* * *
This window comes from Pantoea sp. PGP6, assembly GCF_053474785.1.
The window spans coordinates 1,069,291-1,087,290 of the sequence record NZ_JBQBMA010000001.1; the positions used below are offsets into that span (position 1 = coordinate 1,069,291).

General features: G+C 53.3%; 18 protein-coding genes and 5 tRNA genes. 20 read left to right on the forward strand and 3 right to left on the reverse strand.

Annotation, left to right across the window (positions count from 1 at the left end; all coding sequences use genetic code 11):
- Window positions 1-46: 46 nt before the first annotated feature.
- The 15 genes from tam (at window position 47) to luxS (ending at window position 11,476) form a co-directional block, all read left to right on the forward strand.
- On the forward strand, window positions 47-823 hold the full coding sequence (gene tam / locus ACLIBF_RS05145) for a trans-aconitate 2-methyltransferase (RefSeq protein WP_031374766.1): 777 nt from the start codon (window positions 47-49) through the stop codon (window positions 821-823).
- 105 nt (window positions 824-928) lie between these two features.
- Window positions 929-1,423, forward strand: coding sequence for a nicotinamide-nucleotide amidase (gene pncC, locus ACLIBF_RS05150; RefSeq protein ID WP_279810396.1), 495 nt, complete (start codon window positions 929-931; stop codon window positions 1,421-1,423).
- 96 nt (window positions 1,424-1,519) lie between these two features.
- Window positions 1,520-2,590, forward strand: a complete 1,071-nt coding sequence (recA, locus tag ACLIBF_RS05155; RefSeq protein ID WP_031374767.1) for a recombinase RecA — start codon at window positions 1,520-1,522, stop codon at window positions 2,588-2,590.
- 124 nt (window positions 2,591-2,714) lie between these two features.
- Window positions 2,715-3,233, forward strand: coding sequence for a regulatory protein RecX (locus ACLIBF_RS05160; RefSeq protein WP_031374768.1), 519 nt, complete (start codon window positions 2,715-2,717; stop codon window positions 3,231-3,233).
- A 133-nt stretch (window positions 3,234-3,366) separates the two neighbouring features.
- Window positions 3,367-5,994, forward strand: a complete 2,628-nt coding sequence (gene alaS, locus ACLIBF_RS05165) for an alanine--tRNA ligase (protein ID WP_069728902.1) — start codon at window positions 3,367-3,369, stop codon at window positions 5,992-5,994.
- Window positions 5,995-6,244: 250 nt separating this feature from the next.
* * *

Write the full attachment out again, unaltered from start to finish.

This window comes from Pantoea sp. PGP6, assembly GCF_053474785.1.
The window spans coordinates 1,069,291-1,087,290 of the sequence record NZ_JBQBMA010000001.1; the positions used below are offsets into that span (position 1 = coordinate 1,069,291).

General features: G+C 53.3%; 18 protein-coding genes and 5 tRNA genes. 20 read left to right on the forward strand and 3 right to left on the reverse strand.

Annotation, left to right across the window (positions count from 1 at the left end; all coding sequences use genetic code 11):
- Window positions 1-46: 46 nt before the first annotated feature.
- The 15 genes from tam (at window position 47) to luxS (ending at window position 11,476) form a co-directional block, all read left to right on the forward strand.
- On the forward strand, window positions 47-823 hold the full coding sequence (gene tam / locus ACLIBF_RS05145) for a trans-aconitate 2-methyltransferase (RefSeq protein WP_031374766.1): 777 nt from the start codon (window positions 47-49) through the stop codon (window positions 821-823).
- 105 nt (window positions 824-928) lie between these two features.
- Window positions 929-1,423, forward strand: coding sequence for a nicotinamide-nucleotide amidase (gene pncC, locus ACLIBF_RS05150; RefSeq protein ID WP_279810396.1), 495 nt, complete (start codon window positions 929-931; stop codon window positions 1,421-1,423).
- 96 nt (window positions 1,424-1,519) lie between these two features.
- Window positions 1,520-2,590, forward strand: a complete 1,071-nt coding sequence (recA, locus tag ACLIBF_RS05155; RefSeq protein ID WP_031374767.1) for a recombinase RecA — start codon at window positions 1,520-1,522, stop codon at window positions 2,588-2,590.
- 124 nt (window positions 2,591-2,714) lie between these two features.
- Window positions 2,715-3,233, forward strand: coding sequence for a regulatory protein RecX (locus ACLIBF_RS05160; RefSeq protein WP_031374768.1), 519 nt, complete (start codon window positions 2,715-2,717; stop codon window positions 3,231-3,233).
- A 133-nt stretch (window positions 3,234-3,366) separates the two neighbouring features.
- Window positions 3,367-5,994, forward strand: a complete 2,628-nt coding sequence (gene alaS, locus ACLIBF_RS05165) for an alanine--tRNA ligase (protein ID WP_069728902.1) — start codon at window positions 3,367-3,369, stop codon at window positions 5,992-5,994.
- Window positions 5,995-6,244: 250 nt separating this feature from the next.